Dan West, July 26, 2018 (National Resources Defense Council)

    “Transportation is the largest source of greenhouse gas emissions in the United States, so to tackle climate change we need to be speeding away from the internal combustion engine. Electric vehicles (EVs) are leading the way. The EV transition will not only reduce transportation emissions, create jobs for U.S. workers, and provide more choices and fuel savings for consumers, it presents an incredibly lucrative opportunity for whichever carmakers can innovate fast enough to capture the market. It’s helpful to compare the world’s two largest car markets: the United States and China…Chinese carmakers are electrifying their fleets faster than U.S. companies. State controls and public subsidies play a huge role in China’s EV market, and the domestic industry that serves it…Unfortunately, the Trump administration, with its policies discouraging clean car innovation, isn’t helping…” click here for more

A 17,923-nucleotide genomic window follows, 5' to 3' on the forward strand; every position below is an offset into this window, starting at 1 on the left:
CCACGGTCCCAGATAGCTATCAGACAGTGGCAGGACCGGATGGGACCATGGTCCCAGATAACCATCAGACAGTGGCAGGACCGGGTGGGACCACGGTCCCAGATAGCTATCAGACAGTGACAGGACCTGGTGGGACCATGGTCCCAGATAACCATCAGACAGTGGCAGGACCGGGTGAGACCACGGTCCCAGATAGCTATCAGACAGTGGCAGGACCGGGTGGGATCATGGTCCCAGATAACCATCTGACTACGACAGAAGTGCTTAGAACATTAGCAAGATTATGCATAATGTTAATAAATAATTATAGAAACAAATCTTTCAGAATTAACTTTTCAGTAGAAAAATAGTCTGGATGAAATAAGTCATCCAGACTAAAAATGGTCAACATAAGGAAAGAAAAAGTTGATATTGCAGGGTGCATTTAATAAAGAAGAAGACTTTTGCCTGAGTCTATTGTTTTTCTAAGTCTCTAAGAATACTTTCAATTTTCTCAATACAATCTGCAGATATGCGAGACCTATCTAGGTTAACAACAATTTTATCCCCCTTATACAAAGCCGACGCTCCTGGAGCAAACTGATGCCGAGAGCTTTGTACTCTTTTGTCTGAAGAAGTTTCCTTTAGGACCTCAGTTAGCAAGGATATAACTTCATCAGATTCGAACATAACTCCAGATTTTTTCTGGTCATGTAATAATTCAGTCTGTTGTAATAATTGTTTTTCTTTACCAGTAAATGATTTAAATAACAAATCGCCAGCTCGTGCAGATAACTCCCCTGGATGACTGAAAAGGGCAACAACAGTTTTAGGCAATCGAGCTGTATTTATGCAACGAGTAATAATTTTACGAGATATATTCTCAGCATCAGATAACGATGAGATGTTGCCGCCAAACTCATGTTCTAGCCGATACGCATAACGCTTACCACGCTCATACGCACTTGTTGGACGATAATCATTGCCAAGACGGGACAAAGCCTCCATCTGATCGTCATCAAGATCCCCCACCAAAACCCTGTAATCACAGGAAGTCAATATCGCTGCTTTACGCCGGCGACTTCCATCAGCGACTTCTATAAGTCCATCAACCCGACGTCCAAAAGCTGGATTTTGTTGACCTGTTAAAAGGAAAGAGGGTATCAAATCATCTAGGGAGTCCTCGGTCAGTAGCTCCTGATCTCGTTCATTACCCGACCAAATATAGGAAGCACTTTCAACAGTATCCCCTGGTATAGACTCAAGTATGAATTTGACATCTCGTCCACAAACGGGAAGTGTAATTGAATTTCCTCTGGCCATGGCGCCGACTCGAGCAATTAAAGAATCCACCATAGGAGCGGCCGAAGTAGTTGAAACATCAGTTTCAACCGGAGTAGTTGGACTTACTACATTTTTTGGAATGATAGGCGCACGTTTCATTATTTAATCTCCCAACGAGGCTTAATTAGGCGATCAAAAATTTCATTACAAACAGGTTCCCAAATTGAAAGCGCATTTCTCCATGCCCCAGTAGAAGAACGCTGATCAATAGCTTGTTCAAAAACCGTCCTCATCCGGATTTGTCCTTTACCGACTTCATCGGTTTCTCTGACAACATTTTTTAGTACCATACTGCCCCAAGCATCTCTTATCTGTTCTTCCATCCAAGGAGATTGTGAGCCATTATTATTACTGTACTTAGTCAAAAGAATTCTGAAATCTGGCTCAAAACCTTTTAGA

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    How Utilities Can Drive Plugging In Utilities Should Invest in Electric Vehicle Infrastructure

    Daniel Gatti, July 5, 2018 (Union of Concerned Scientists)

    “…Across the country, many utilities are stepping up to build the EV infrastructure that we need…The California Public Utilities Commission recently approved $738 million in electric vehicle infrastructure proposed by PG&E, SCE and SDG&E, including hundreds of millions for charging heavy duty vehicles such as buses and trucks…Utilities in Maryland have recently proposed a $104 million investment in charging infrastructure that would create 24,000 charging stations across the state…The Massachusetts Department of Public Utilities recently approved a $45 million investment by Eversource. A comparable investment by Massachusetts’ other major utility National Grid is still pending in front of the DPU…Ohio has recently approved a $10 million pilot for electric vehicle charging stations…